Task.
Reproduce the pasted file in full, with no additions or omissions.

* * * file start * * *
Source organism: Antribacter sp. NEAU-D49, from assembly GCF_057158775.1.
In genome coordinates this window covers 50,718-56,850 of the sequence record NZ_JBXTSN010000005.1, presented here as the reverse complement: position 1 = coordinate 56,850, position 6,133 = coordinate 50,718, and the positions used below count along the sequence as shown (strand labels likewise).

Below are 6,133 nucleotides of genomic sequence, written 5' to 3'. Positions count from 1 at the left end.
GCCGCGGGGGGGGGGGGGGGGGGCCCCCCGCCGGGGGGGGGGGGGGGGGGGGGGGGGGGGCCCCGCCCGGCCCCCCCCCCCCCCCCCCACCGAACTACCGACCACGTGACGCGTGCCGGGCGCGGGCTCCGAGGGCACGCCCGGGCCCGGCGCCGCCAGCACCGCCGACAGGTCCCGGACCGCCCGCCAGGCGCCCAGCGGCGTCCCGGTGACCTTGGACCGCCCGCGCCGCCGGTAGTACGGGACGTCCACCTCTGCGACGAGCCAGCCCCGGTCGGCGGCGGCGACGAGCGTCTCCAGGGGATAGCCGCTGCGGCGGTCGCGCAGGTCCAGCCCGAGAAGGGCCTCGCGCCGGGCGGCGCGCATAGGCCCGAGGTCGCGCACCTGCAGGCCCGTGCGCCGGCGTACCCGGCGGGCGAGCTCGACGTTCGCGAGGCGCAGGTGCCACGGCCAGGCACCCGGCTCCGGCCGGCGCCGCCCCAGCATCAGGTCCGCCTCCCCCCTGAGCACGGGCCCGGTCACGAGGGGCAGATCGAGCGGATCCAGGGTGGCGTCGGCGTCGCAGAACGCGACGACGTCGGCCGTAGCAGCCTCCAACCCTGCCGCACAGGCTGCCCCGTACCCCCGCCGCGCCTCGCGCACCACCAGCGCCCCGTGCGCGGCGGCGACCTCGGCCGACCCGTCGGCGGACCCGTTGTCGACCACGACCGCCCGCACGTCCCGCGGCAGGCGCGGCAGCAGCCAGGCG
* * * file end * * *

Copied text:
Source organism: Antribacter sp. NEAU-D49, from assembly GCF_057158775.1.
In genome coordinates this window covers 50,718-56,850 of the sequence record NZ_JBXTSN010000005.1, presented here as the reverse complement: position 1 = coordinate 56,850, position 6,133 = coordinate 50,718, and the positions used below count along the sequence as shown (strand labels likewise).

Below are 6,133 nucleotides of genomic sequence, written 5' to 3'. Positions count from 1 at the left end.
GCCGCGGGGGGGGGGGGGGGGGGCCCCCCGCCGGGGGGGGGGGGGGGGGGGGGGGGGGGGCCCCGCCCGGCCCCCCCCCCCCCCCCCCACCGAACTACCGACCACGTGACGCGTGCCGGGCGCGGGCTCCGAGGGCACGCCCGGGCCCGGCGCCGCCAGCACCGCCGACAGGTCCCGGACCGCCCGCCAGGCGCCCAGCGGCGTCCCGGTGACCTTGGACCGCCCGCGCCGCCGGTAGTACGGGACGTCCACCTCTGCGACGAGCCAGCCCCGGTCGGCGGCGGCGACGAGCGTCTCCAGGGGATAGCCGCTGCGGCGGTCGCGCAGGTCCAGCCCGAGAAGGGCCTCGCGCCGGGCGGCGCGCATAGGCCCGAGGTCGCGCACCTGCAGGCCCGTGCGCCGGCGTACCCGGCGGGCGAGCTCGACGTTCGCGAGGCGCAGGTGCCACGGCCAGGCACCCGGCTCCGGCCGGCGCCGCCCCAGCATCAGGTCCGCCTCCCCCCTGAGCACGGGCCCGGTCACGAGGGGCAGATCGAGCGGATCCAGGGTGGCGTCGGCGTCGCAGAACGCGACGACGTCGGCCGTAGCAGCCTCCAACCCTGCCGCACAGGCTGCCCCGTACCCCCGCCGCGCCTCGCGCACCACCAGCGCCCCGTGCGCGGCGGCGACCTCGGCCGACCCGTCGGCGGACCCGTTGTCGACCACGACCGCCCGCACGTCCCGCGGCAGGCGCGGCAGCAGCCAGGCG